Funeral for Bishop of East Anglia Michael Evans
About 2,000 people attended a funeral service in Norwich on Wednesday to mark the life of the Roman Catholic Bishop of East Anglia.
Bishop Michael Evans, 59, died last week after a long battle with cancer.
The service at St John the Baptist Cathedral was led by Archbishop of Westminster Vincent Nicholls before one of the largest gatherings seen there.
Bishop Michael made close contacts with Catholics in Palestine and Cambodia and priests from both attended.
Bishop Michael was appointed in 2003 by Pope John Paul ll.
He was diagnosed with cancer two years later.
Other people attending the Requiem Mass included the Papal representative to the UK Archbishop Antonio Mennini and Cardinal Cormac Murphy O'Connor.
The Anglican Bishop of Norwich Graham James paid tribute to the bishop and said he had lost "a true friend as well as a friend in Christ".
Two personal messages were sent from the Vatican, one from Pope Benedict XVl paying tribute to Bishop Michael's work in East Anglia and another from a joint commission that builds contacts between Catholics and other faiths.
About 30 bishops, 120 priests, 20 deacons and 200 local school children were part of the large congregation that included Catholics from across the country.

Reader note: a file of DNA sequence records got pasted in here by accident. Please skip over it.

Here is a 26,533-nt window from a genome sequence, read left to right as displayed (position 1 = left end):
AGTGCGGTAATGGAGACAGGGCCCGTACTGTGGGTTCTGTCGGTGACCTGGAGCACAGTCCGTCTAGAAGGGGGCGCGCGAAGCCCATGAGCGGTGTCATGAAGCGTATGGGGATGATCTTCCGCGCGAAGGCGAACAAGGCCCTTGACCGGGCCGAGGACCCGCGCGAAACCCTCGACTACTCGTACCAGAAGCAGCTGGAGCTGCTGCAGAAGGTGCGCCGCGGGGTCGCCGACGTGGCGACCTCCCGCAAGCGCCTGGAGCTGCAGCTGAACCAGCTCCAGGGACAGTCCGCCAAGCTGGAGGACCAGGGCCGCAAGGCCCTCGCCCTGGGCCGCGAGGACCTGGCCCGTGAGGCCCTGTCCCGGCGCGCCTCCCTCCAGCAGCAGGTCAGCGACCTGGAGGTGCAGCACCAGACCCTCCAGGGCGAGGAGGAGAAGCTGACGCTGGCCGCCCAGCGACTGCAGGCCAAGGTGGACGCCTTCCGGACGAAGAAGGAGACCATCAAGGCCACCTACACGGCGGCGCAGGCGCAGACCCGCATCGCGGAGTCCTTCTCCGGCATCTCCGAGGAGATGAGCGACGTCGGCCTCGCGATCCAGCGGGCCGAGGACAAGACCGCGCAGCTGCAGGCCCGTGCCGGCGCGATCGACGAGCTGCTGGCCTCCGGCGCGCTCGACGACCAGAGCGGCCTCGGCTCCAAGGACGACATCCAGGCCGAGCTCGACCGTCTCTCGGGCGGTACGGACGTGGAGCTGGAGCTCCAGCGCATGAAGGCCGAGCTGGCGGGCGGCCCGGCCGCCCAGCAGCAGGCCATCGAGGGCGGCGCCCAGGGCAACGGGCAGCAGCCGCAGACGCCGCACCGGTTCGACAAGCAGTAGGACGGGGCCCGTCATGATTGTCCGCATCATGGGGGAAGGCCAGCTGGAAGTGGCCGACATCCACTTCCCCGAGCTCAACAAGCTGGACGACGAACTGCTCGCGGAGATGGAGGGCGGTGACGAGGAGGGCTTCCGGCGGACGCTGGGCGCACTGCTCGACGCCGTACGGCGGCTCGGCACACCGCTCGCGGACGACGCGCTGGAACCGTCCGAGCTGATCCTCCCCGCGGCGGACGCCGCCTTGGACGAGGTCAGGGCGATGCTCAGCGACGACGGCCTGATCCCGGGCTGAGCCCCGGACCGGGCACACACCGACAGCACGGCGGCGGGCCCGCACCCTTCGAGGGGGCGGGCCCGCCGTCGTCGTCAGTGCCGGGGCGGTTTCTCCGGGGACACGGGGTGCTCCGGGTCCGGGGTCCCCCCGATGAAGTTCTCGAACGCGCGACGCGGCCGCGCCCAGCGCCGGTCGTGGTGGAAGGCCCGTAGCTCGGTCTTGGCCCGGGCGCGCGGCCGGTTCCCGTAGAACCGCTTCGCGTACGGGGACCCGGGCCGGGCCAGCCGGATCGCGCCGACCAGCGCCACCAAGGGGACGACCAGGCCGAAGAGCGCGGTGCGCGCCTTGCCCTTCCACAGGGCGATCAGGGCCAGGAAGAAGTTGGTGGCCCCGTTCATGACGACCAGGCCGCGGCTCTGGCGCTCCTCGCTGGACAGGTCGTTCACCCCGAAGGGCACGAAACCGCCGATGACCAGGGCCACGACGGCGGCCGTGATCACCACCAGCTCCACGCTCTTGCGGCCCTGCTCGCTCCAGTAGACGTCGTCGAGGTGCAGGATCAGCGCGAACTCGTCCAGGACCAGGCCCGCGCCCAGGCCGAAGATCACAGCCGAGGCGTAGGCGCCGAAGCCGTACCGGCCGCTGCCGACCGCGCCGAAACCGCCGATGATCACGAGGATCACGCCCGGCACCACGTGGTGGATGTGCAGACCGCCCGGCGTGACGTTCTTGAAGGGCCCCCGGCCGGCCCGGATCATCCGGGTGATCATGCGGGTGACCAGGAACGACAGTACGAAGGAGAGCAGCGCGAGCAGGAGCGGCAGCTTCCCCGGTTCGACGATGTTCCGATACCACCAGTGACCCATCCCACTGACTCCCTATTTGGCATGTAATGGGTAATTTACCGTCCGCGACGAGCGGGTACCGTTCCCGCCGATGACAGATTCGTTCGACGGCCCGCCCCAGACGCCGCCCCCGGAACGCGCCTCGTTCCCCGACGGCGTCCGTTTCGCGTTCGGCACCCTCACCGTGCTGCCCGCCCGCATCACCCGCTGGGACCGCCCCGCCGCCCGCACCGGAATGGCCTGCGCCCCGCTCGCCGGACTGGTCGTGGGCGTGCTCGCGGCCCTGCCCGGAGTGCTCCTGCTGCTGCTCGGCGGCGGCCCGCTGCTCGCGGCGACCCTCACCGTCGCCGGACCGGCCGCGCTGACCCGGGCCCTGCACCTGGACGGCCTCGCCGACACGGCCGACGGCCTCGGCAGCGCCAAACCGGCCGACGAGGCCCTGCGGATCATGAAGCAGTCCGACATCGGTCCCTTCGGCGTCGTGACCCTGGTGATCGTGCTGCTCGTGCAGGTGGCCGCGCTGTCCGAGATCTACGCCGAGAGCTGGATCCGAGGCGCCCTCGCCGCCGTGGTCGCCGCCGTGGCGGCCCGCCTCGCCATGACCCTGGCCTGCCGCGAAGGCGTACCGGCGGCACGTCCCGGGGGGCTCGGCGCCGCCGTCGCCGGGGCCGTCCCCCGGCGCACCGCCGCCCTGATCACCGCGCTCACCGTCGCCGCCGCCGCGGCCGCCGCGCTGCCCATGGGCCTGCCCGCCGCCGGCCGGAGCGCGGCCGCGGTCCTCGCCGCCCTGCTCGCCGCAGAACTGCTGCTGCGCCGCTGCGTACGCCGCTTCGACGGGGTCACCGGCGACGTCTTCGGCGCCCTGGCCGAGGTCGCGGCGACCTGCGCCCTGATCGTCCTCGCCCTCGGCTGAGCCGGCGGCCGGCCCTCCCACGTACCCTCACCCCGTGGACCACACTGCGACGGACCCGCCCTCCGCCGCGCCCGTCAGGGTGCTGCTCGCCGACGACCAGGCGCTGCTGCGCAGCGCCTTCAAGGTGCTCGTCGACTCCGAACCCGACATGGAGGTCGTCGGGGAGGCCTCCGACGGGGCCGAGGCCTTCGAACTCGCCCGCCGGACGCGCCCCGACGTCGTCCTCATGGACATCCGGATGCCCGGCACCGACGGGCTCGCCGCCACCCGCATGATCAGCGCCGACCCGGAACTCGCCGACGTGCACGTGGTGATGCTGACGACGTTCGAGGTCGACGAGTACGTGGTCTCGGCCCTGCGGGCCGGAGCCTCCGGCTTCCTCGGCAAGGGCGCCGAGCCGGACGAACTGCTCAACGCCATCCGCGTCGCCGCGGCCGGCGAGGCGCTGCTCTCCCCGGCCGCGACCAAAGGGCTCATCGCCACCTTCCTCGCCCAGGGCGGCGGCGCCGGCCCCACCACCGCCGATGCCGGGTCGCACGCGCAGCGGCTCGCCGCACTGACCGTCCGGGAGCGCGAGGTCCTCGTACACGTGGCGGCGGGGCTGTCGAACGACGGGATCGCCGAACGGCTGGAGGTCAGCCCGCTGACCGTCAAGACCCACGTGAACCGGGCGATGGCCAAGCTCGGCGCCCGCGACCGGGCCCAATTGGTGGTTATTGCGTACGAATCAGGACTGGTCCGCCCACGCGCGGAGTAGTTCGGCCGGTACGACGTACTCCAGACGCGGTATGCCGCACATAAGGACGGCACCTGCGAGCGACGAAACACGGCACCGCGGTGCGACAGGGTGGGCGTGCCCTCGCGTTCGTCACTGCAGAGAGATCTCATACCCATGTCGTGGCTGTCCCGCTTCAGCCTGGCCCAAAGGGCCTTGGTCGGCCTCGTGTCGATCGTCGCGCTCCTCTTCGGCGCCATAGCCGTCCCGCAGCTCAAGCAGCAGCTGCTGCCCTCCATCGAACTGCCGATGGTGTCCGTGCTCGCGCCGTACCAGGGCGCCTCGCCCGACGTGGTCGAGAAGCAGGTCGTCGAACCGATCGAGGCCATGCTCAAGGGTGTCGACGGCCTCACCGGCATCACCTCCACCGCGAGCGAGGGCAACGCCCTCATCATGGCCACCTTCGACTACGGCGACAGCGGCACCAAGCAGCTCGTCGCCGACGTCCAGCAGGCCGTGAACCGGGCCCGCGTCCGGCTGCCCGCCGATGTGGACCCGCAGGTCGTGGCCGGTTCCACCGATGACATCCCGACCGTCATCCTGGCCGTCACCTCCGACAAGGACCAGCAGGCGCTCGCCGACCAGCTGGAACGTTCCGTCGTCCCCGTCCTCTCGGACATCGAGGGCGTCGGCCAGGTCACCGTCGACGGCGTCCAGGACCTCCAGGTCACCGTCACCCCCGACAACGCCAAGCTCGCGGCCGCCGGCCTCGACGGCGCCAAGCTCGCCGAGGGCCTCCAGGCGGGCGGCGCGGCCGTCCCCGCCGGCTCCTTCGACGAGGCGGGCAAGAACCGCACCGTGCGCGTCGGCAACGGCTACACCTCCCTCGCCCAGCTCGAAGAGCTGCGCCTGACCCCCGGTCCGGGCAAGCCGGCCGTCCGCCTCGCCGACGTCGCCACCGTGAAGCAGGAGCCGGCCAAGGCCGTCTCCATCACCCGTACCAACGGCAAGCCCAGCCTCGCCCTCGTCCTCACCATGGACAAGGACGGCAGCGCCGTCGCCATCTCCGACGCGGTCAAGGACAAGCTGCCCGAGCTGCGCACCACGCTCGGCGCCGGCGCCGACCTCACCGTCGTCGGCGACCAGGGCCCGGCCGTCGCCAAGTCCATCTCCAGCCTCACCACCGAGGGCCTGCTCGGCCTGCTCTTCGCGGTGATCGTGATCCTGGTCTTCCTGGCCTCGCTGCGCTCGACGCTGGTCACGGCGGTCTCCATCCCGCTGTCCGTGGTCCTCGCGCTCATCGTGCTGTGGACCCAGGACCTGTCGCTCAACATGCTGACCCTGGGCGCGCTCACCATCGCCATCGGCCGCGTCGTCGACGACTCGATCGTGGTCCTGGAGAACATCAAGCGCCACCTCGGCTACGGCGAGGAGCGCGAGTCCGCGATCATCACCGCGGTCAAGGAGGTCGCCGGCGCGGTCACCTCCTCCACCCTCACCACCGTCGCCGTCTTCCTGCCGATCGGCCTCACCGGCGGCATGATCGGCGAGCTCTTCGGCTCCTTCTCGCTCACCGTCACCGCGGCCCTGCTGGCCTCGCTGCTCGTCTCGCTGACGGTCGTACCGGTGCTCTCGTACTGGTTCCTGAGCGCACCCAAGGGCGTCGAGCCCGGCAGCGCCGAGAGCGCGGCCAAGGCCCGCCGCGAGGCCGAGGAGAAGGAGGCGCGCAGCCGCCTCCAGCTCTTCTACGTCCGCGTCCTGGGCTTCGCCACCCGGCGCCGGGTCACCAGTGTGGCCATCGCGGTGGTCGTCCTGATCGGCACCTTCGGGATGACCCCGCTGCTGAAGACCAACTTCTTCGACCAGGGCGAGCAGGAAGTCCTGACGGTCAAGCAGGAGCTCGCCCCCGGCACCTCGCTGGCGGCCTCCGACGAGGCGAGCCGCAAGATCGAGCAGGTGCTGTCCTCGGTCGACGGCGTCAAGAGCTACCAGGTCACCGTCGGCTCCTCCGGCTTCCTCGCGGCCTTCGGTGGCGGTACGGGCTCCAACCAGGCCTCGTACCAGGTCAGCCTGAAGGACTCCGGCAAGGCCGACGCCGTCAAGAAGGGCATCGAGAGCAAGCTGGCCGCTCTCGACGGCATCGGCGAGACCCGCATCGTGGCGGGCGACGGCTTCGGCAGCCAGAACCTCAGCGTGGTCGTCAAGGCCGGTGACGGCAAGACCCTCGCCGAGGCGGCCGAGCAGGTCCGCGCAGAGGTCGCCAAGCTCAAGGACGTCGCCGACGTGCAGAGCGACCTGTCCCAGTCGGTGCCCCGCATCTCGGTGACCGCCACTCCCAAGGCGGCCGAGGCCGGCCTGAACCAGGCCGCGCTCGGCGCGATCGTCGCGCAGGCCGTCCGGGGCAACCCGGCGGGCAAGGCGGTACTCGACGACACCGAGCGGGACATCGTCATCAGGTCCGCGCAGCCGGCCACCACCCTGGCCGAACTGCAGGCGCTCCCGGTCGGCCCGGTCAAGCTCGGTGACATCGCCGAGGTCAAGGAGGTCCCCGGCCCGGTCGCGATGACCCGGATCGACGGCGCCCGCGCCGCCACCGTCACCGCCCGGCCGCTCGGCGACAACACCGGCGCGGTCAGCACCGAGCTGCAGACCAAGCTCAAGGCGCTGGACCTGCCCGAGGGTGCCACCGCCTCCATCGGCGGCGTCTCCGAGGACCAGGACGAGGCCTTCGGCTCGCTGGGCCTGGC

The bishop's 96-year-old mother Jeanette Evans also attended.
Monsignor Tony Roger, vicar-general who takes over the duties of bishop until a new one is appointed, gave a homily and said Bishop Michael had expressly forbidden a eulogy.
He described the bishop as a man who never ducked the difficult issues especially in preaching the gospel in today's world.
At a service to mark the reception of the bishop's body at the cathedral on Tuesday night, the Dean, Fr James Walsh, said Bishop Michael accepted the job of bishop "reluctantly" as he was happy as a simple parish priest.
"But he brought that humility to the job," said Fr Walsh.
"People who met him were deeply impressed by his simplicity. He did not come over as a prelate but as a priest who also happened to be a bishop.
"In his career he had been a seminary lecturer and a chaplain to a university but felt most fulfilled in the parish of St Augustine in Tunbridge Wells.
"He was committed to developing the Catholic Church in the 21st Century and made many contacts with other faiths."